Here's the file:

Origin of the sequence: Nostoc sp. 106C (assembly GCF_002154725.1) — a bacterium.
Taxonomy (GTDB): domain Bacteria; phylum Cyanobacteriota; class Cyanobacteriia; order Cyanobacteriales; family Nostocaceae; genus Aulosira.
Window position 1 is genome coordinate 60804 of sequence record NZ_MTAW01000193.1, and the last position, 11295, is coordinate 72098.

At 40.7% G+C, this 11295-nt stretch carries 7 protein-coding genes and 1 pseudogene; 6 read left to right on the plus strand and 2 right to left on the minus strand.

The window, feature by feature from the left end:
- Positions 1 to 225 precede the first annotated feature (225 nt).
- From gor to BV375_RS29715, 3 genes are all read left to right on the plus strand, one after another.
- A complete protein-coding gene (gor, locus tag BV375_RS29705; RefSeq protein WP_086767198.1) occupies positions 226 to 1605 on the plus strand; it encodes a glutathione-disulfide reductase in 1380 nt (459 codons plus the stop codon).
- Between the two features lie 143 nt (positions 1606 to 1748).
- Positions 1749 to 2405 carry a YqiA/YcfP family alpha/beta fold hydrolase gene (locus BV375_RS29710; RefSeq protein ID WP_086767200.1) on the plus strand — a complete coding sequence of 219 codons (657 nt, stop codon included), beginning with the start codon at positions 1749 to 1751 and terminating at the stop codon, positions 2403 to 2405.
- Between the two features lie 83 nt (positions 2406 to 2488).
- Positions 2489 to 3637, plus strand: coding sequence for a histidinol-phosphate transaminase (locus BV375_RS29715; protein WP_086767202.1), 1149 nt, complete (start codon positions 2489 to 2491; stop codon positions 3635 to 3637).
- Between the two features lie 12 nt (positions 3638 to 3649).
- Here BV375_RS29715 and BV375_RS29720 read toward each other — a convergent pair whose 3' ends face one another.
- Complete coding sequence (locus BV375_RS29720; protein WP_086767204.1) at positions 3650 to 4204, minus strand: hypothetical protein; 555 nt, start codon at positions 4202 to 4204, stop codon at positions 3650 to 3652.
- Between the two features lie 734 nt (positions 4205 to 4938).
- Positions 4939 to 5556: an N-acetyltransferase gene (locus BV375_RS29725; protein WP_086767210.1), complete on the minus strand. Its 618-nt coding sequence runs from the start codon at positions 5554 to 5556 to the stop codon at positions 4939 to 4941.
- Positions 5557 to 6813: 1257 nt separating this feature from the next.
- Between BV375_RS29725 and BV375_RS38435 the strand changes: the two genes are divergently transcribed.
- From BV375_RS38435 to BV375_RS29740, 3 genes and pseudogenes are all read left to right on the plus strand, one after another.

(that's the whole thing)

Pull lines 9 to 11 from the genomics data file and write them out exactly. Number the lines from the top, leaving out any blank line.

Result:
- Between the two features lie 143 nt (positions 1606 to 1748).
- Positions 1749 to 2405 carry a YqiA/YcfP family alpha/beta fold hydrolase gene (locus BV375_RS29710; RefSeq protein ID WP_086767200.1) on the plus strand — a complete coding sequence of 219 codons (657 nt, stop codon included), beginning with the start codon at positions 1749 to 1751 and terminating at the stop codon, positions 2403 to 2405.
- Between the two features lie 83 nt (positions 2406 to 2488).